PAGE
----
Tumblr redesign: dot no more

Just last week, Tumblr announced their redesign of the logo and web. It’s the micro-blogging platform second overhaul to date, after the alteration of the wordmark in 2014.

There was a time when Tumblr was mentioned alongside giants like Facebook, Twitter and Instagram; the platform enables everyone to discover new ideas and share pictures. It’s a place for content creators. However, Tumblr has shown a slow decline for years, quickly fading into background.

For the record, from 2007 to 2013, Tumblr used Bookman Old Style with a little adjustment. With the use of the font, the old mark looked contemporary and fresh.

The old logo of the content platform.

Commissioned by Tumblr in a partnership with the platform’s in-house creative team, Creative Director Doug Richard and the Switzerland-based revealed to have subtly revamped the all-lowercase logotype. Nothing much has changed in the new logo, which is fine – familiarity is important after all in the design, but the dot is now gone for good.

The challenge was to design an identity that clearly represents the brand while differentiating the platform against competitors. And as a platform that caters to content creators, it has to be neutral to represent various communities, individuals, and interests. The team then put together a new typeface named the Favorit-Tumblr that is equipped with four weights and 16 style typefaces.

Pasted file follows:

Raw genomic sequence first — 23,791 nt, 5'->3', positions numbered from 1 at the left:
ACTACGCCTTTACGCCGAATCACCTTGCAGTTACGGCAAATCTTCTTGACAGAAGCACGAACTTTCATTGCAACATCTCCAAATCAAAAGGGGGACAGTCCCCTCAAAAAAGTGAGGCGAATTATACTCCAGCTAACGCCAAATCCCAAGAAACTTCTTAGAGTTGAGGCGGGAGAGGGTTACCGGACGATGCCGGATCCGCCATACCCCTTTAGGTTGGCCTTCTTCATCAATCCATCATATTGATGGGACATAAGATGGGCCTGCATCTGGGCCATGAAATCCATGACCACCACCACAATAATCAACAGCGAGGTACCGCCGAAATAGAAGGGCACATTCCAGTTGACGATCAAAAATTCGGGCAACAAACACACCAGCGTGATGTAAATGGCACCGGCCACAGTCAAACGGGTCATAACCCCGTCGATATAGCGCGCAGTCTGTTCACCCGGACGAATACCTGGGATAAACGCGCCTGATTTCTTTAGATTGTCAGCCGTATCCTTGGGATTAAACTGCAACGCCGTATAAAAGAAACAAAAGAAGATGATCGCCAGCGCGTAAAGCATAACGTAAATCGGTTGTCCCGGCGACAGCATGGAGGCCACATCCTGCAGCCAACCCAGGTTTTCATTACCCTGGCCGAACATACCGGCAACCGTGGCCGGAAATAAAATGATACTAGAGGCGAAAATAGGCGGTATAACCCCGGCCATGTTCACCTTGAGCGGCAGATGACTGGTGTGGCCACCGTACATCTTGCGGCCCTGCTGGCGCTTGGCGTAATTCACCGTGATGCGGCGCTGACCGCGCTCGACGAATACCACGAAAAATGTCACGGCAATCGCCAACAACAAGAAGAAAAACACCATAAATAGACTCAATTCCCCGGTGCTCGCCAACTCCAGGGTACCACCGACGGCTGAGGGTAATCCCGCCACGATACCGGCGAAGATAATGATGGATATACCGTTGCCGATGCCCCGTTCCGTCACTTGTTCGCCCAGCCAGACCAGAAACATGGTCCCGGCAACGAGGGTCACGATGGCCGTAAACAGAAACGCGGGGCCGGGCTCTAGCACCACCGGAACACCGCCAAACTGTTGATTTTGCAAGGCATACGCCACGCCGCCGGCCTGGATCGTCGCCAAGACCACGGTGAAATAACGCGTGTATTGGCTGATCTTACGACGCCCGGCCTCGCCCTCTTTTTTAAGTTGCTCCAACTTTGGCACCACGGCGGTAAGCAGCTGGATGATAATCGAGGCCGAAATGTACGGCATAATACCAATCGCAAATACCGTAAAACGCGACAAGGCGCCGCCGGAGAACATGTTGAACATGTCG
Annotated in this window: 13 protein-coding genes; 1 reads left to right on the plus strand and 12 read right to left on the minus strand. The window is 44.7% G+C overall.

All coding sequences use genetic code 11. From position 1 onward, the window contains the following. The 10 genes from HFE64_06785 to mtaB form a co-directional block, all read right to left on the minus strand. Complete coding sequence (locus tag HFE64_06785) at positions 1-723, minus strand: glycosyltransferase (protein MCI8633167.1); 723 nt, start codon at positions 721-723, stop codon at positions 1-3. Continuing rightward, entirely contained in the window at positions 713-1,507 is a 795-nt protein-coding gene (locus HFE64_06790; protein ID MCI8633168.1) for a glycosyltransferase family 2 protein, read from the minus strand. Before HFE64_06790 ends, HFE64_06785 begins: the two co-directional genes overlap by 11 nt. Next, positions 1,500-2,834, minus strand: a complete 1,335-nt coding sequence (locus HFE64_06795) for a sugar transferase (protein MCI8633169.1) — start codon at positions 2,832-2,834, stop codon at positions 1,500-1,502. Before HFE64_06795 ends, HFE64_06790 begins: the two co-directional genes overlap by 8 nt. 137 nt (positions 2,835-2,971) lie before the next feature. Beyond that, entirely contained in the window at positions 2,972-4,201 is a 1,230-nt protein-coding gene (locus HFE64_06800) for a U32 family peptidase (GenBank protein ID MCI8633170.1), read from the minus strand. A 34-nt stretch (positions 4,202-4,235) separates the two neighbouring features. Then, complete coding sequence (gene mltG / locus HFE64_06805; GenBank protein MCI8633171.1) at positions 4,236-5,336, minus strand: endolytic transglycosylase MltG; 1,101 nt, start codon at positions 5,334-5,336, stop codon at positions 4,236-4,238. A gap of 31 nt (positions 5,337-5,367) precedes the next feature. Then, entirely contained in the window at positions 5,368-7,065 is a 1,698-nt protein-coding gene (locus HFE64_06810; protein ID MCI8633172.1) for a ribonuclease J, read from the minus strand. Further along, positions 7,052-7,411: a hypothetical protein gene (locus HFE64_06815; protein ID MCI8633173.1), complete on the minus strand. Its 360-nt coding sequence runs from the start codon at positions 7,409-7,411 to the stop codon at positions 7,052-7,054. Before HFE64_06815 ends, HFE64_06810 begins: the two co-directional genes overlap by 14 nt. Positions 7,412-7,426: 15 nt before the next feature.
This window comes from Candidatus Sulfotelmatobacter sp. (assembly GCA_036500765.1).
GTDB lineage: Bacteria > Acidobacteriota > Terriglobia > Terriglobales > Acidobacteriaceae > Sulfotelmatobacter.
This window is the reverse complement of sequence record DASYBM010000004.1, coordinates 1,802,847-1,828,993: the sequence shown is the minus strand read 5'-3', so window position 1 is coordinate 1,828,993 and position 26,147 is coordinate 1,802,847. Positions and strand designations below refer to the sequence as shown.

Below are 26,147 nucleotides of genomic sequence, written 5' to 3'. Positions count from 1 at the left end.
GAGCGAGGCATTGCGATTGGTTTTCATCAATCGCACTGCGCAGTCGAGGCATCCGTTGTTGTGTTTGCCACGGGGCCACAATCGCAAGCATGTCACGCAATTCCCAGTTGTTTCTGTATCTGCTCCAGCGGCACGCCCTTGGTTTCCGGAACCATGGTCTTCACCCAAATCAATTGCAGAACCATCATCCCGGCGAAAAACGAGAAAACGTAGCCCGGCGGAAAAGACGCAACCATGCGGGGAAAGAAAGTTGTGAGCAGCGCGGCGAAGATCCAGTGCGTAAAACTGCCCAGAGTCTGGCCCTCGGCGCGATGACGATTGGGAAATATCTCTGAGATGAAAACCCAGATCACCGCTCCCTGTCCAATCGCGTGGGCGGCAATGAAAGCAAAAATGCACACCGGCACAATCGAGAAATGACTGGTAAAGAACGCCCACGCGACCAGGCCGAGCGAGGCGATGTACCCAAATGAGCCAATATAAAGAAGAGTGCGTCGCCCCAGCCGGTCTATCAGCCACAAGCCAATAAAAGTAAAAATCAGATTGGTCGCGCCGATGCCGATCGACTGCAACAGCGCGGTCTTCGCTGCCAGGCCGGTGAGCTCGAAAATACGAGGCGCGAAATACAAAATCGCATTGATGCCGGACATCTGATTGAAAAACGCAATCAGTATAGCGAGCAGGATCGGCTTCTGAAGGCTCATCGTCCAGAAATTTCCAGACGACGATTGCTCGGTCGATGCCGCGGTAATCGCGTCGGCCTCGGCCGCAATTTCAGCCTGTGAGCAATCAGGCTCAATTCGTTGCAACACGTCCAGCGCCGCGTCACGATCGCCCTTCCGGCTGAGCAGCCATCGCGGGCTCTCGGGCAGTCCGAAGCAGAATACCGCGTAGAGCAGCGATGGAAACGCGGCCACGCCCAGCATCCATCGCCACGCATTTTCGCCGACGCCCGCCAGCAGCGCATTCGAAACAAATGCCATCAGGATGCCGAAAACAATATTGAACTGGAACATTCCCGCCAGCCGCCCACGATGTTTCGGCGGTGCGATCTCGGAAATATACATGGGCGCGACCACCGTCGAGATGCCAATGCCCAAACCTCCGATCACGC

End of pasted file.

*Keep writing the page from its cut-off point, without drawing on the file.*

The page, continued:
Speaking of the styles, the typeface introduces one of the attributes dubbed the “lining” to break through the monotony of rather soulless, sleek sans serif-based logos nowadays. The custom type also feature alternative quotation marks and redesigned ligatures. The logo takes advantages from the strategic alterations of the typeface such as cutting the “t” and “r” characters and the optimizations of the tapered slabs to create a more solid, architectural nuances to it.

The “lining” and the various weights of the typeface.

Optimizations such as the elimination of curved intersections make the logo more functional and expressive. And, with the dot removed, the logo and typeface can seamlessly integrate across all applications.

(Images via Doug Richard)

While the roll-out has been low-key subtle, the new wordmark manages to avoid outdated visual cliches. Rather than a redesign, the overhaul ends up being more of a freshen up with the familiarity at first glance.


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